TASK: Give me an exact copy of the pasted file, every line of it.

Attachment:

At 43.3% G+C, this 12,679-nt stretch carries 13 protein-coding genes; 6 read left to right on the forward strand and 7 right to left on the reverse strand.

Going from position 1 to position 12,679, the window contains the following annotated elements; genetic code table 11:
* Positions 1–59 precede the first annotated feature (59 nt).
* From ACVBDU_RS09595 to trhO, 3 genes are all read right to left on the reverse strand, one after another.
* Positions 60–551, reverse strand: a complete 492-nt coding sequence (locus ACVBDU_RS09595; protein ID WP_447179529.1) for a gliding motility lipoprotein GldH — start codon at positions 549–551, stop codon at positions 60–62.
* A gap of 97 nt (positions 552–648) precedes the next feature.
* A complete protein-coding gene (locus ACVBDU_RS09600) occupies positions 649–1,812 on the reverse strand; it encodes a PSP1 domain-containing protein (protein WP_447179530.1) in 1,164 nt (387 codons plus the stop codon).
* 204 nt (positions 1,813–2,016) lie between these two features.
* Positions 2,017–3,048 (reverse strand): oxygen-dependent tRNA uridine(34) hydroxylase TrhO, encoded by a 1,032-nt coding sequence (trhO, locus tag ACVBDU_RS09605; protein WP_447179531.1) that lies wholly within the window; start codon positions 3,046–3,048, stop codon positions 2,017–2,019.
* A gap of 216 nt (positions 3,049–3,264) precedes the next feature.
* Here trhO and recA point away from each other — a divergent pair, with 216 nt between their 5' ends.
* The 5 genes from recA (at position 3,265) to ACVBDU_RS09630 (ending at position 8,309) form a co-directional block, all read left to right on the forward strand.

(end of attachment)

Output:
At 43.3% G+C, this 12,679-nt stretch carries 13 protein-coding genes; 6 read left to right on the forward strand and 7 right to left on the reverse strand.

Going from position 1 to position 12,679, the window contains the following annotated elements; genetic code table 11:
* Positions 1–59 precede the first annotated feature (59 nt).
* From ACVBDU_RS09595 to trhO, 3 genes are all read right to left on the reverse strand, one after another.
* Positions 60–551, reverse strand: a complete 492-nt coding sequence (locus ACVBDU_RS09595; protein ID WP_447179529.1) for a gliding motility lipoprotein GldH — start codon at positions 549–551, stop codon at positions 60–62.
* A gap of 97 nt (positions 552–648) precedes the next feature.
* A complete protein-coding gene (locus ACVBDU_RS09600) occupies positions 649–1,812 on the reverse strand; it encodes a PSP1 domain-containing protein (protein WP_447179530.1) in 1,164 nt (387 codons plus the stop codon).
* 204 nt (positions 1,813–2,016) lie between these two features.
* Positions 2,017–3,048 (reverse strand): oxygen-dependent tRNA uridine(34) hydroxylase TrhO, encoded by a 1,032-nt coding sequence (trhO, locus tag ACVBDU_RS09605; protein WP_447179531.1) that lies wholly within the window; start codon positions 3,046–3,048, stop codon positions 2,017–2,019.
* A gap of 216 nt (positions 3,049–3,264) precedes the next feature.
* Here trhO and recA point away from each other — a divergent pair, with 216 nt between their 5' ends.
* The 5 genes from recA (at position 3,265) to ACVBDU_RS09630 (ending at position 8,309) form a co-directional block, all read left to right on the forward strand.